One of Penske's first moves was to meet with top UAW officials representing the 1,460 workers then at Detroit Diesel. Another early move was to lay off 440 salaried workers and motivate a sales force 'that expected the phone to ring for business,' Penske said. 'They forgot you have to make the phone ring.'
He quickly won over the unions.
'That Christmas, when we came back from vacation, he came in to meet us and said, `I need your help to make this work, to keep it alive,' ' said Jim Brown, chairman of UAW Local 163 in Detroit, which represents about 2,000 workers at Detroit Diesel.
'He met with almost every guy and answered their questions. Those that he couldn't, he wrote down ... and sent them a letter later answering it.
'We'd been asking GM for say-so in the business. GM said no. They were the corporation; we were the union. Roger said, `OK, here's 50 percent say-so. Now help me.' He has been first-class with us all the way.'
Penske walked the plant floor, pointing out things to fix. He asked workers to take down lewd pictures. He spent $700,000 to update the employee cafeteria, and, in the early 1990s, spent $7 million for a fitness center with licensed trainers and nutritionists, which workers and their families can use.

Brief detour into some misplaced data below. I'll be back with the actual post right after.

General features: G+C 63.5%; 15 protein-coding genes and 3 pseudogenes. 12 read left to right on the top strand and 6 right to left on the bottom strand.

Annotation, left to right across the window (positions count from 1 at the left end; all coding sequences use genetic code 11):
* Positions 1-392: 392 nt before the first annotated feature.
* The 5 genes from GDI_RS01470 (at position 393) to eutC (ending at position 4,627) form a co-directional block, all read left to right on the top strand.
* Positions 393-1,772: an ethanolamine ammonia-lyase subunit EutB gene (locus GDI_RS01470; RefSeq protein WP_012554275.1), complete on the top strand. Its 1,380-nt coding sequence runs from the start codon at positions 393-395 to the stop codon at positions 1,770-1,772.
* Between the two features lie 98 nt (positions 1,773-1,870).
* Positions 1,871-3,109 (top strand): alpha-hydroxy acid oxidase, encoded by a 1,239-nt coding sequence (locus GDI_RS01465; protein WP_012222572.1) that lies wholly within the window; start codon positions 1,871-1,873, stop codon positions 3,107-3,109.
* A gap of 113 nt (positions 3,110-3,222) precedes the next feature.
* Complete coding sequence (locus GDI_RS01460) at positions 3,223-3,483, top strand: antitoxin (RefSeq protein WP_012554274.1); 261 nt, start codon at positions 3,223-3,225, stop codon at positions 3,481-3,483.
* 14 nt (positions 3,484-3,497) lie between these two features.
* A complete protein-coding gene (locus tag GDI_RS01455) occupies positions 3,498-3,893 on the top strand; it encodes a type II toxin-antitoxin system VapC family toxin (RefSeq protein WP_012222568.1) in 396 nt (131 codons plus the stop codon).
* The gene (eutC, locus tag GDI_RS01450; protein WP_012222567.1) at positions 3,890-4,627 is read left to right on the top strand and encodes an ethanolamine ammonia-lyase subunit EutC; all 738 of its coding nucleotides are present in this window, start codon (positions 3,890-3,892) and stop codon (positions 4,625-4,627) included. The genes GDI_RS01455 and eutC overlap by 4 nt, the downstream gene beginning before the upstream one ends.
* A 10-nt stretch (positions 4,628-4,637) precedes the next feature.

Penske then moved his headquarters to Detroit from New Jersey.
As he likes to do with new acquisitions, Penske worked 20-hour days for three months cajoling potential customers for new sales and using ties from his most recent success story, trucking, to create a new success story. He asked Penske Trucking customers to try trucks equipped with Detroit Diesel engines to compare the gas mileage.
As he had with top executives, Penske used racing to smooth UAW relations, holding a free race day at Michigan International Speedway for Detroit Diesel employees and their immediate families. Those race days continue.